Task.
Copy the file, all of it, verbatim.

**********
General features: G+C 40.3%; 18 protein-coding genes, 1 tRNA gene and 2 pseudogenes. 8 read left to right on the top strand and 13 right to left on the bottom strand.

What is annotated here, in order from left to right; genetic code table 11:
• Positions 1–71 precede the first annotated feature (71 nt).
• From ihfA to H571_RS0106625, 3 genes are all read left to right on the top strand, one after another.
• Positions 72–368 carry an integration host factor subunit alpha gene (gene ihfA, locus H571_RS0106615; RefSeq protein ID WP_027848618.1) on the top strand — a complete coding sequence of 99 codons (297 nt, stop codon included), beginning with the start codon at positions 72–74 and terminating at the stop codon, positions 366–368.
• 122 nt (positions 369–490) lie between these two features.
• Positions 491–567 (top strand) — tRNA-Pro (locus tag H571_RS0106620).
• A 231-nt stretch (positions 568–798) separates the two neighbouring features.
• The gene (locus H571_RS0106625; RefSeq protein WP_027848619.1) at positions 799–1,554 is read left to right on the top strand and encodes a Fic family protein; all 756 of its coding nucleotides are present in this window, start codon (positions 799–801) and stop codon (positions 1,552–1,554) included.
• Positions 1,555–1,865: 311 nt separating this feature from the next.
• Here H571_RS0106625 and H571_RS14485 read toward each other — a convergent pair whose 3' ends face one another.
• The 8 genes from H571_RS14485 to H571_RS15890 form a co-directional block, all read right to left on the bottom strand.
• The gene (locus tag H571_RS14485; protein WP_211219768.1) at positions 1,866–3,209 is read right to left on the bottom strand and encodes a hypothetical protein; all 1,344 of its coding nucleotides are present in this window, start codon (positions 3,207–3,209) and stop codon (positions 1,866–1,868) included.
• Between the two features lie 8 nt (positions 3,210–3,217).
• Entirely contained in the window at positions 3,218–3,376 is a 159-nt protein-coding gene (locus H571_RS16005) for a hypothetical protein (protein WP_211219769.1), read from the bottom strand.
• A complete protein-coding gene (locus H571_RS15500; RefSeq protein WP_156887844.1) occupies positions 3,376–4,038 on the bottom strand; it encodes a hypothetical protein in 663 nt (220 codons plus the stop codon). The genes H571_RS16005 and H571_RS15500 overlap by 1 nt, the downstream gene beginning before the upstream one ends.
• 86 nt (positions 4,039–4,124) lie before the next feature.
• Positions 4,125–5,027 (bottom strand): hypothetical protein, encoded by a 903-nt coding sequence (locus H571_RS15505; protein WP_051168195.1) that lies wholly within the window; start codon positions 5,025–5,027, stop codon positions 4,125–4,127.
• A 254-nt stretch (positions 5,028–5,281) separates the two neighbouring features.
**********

General features: G+C 40.3%; 18 protein-coding genes, 1 tRNA gene and 2 pseudogenes. 8 read left to right on the top strand and 13 right to left on the bottom strand.

What is annotated here, in order from left to right; genetic code table 11:
• Positions 1–71 precede the first annotated feature (71 nt).
• From ihfA to H571_RS0106625, 3 genes are all read left to right on the top strand, one after another.
• Positions 72–368 carry an integration host factor subunit alpha gene (gene ihfA, locus H571_RS0106615; RefSeq protein ID WP_027848618.1) on the top strand — a complete coding sequence of 99 codons (297 nt, stop codon included), beginning with the start codon at positions 72–74 and terminating at the stop codon, positions 366–368.
• 122 nt (positions 369–490) lie between these two features.
• Positions 491–567 (top strand) — tRNA-Pro (locus tag H571_RS0106620).
• A 231-nt stretch (positions 568–798) separates the two neighbouring features.
• The gene (locus H571_RS0106625; RefSeq protein WP_027848619.1) at positions 799–1,554 is read left to right on the top strand and encodes a Fic family protein; all 756 of its coding nucleotides are present in this window, start codon (positions 799–801) and stop codon (positions 1,552–1,554) included.
• Positions 1,555–1,865: 311 nt separating this feature from the next.
• Here H571_RS0106625 and H571_RS14485 read toward each other — a convergent pair whose 3' ends face one another.
• The 8 genes from H571_RS14485 to H571_RS15890 form a co-directional block, all read right to left on the bottom strand.
• The gene (locus tag H571_RS14485; protein WP_211219768.1) at positions 1,866–3,209 is read right to left on the bottom strand and encodes a hypothetical protein; all 1,344 of its coding nucleotides are present in this window, start codon (positions 3,207–3,209) and stop codon (positions 1,866–1,868) included.
• Between the two features lie 8 nt (positions 3,210–3,217).
• Entirely contained in the window at positions 3,218–3,376 is a 159-nt protein-coding gene (locus H571_RS16005) for a hypothetical protein (protein WP_211219769.1), read from the bottom strand.
• A complete protein-coding gene (locus H571_RS15500; RefSeq protein WP_156887844.1) occupies positions 3,376–4,038 on the bottom strand; it encodes a hypothetical protein in 663 nt (220 codons plus the stop codon). The genes H571_RS16005 and H571_RS15500 overlap by 1 nt, the downstream gene beginning before the upstream one ends.
• 86 nt (positions 4,039–4,124) lie before the next feature.
• Positions 4,125–5,027 (bottom strand): hypothetical protein, encoded by a 903-nt coding sequence (locus H571_RS15505; protein WP_051168195.1) that lies wholly within the window; start codon positions 5,025–5,027, stop codon positions 4,125–4,127.
• A 254-nt stretch (positions 5,028–5,281) separates the two neighbouring features.